Today marks the 500th anniversary of a German priest, Martin Luther, famously nailing his 95 theses to the church door in Wittenberg. He had encountered God in fresh ways, and sought to reform the church by calling people back to a teaching that we receive grace freely from a generous God rather than earn it stingily from a reluctant one. In the process of sparking debate and pushing for change, however, the political and religious movements of the day carried his ideas into a massive fracturing of Christianity. Much good ensued, such as Bible translations into heart languages rather than only Greek and Latin. Much pain, warfare, and division also followed. Having grown up Protestant, however, one hardly notices the word root is "protest." Our narrative feels more like the true faith standing firm in the face of unreasonable opposition than like the vilified footballers taking a knee, or civil rights protestors marching through southern towns. Can faith and protest go hand in hand? Is is sometimes necessary, even heroic, to be fissiparous?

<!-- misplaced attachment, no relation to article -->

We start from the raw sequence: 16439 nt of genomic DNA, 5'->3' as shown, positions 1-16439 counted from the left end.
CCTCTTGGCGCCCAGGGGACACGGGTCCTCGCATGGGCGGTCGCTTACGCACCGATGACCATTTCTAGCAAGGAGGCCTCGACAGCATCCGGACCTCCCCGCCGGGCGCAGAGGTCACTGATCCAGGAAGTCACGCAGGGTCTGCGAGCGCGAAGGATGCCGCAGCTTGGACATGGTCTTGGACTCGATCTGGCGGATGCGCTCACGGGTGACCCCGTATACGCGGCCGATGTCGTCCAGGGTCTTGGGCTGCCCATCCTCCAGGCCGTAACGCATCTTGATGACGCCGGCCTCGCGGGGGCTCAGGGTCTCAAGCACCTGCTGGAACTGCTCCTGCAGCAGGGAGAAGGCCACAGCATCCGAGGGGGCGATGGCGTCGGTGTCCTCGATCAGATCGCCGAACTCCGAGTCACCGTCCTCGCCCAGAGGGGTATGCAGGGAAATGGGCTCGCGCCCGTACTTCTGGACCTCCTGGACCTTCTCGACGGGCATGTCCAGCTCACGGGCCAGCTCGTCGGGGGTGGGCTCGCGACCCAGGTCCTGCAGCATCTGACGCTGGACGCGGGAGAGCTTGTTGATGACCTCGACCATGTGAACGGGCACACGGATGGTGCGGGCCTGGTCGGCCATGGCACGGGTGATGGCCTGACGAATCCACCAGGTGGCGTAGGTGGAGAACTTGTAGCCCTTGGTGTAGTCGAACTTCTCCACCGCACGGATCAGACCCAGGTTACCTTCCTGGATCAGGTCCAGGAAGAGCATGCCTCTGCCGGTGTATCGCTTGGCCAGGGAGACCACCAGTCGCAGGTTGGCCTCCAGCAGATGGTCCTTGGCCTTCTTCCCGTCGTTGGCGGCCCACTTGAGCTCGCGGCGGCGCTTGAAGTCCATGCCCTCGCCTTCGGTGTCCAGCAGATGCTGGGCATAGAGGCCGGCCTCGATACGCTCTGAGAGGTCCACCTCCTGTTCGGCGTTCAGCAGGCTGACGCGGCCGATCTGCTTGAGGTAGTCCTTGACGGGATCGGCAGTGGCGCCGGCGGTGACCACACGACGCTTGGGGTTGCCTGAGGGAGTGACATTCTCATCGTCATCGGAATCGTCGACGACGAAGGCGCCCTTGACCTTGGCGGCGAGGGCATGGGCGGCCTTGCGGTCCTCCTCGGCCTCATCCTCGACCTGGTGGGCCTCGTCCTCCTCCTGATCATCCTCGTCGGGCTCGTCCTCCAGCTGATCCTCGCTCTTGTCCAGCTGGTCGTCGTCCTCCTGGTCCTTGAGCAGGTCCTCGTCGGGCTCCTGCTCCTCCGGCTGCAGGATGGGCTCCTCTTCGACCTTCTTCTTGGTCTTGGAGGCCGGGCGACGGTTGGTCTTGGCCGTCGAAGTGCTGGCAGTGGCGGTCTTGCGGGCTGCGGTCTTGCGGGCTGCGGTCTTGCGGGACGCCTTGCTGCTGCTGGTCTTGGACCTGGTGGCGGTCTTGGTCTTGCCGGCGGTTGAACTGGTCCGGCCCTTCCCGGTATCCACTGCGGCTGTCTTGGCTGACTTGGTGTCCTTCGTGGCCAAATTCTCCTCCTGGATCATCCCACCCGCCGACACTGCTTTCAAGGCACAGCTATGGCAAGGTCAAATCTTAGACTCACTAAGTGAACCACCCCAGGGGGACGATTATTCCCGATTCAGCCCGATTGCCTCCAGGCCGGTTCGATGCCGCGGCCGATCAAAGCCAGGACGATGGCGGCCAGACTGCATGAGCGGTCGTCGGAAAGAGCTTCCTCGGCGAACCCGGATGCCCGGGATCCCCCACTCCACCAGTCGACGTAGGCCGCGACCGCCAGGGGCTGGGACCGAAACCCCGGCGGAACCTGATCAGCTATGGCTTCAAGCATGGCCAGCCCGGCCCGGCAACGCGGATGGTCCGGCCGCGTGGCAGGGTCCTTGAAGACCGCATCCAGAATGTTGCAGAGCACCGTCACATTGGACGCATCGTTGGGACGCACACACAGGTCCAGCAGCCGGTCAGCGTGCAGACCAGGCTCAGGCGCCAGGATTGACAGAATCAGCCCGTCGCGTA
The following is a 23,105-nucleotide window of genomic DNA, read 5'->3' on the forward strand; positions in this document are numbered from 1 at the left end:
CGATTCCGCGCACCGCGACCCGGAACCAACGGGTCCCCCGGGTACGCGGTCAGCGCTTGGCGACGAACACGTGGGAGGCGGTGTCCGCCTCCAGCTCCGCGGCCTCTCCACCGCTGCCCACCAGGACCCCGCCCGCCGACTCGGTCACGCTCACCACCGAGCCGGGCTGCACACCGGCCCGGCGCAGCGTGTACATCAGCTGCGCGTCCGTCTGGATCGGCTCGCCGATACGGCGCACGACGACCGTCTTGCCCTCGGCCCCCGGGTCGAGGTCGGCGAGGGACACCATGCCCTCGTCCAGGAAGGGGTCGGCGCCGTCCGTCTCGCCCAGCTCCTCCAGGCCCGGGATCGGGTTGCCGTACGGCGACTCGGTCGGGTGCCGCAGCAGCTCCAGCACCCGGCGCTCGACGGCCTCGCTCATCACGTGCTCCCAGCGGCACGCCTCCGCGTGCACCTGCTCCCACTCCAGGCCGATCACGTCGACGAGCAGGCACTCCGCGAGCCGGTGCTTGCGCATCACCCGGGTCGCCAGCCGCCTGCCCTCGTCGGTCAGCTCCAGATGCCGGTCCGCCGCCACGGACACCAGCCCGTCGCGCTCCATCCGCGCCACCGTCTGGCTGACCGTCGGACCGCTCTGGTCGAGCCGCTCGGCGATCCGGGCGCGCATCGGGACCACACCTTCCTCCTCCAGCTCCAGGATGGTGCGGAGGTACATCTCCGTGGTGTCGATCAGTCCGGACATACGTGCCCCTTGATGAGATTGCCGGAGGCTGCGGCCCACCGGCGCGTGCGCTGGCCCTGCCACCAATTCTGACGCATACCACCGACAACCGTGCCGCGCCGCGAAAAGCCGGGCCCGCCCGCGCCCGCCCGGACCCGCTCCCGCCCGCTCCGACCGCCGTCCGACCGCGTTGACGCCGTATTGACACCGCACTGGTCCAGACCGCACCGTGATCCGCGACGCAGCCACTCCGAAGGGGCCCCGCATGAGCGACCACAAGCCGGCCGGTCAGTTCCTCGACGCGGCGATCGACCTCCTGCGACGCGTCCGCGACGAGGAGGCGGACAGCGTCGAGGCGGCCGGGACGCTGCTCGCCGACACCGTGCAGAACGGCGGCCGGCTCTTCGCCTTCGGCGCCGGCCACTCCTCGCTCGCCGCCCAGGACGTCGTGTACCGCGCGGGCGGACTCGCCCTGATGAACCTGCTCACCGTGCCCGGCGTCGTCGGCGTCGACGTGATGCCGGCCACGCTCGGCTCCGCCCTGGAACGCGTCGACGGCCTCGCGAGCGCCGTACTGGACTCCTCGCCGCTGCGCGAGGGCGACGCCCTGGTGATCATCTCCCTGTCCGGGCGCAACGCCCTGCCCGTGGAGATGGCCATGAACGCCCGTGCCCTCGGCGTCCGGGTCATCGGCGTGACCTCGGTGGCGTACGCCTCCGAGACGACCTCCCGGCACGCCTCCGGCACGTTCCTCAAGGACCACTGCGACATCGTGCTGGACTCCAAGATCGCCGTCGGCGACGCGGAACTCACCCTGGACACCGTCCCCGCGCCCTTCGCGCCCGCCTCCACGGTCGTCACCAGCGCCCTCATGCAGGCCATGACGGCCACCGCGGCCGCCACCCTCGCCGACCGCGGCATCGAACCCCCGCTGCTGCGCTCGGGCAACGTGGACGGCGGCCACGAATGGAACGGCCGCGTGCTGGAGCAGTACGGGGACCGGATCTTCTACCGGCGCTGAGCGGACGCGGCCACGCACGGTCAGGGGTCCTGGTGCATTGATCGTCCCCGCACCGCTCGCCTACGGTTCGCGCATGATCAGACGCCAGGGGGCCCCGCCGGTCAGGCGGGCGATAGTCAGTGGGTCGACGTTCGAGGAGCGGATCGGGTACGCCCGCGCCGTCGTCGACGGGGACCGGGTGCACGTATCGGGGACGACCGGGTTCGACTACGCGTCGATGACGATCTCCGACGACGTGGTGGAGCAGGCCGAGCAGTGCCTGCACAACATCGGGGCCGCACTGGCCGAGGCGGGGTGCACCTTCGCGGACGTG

Read 500 Years of Protest in Paradox Uganda.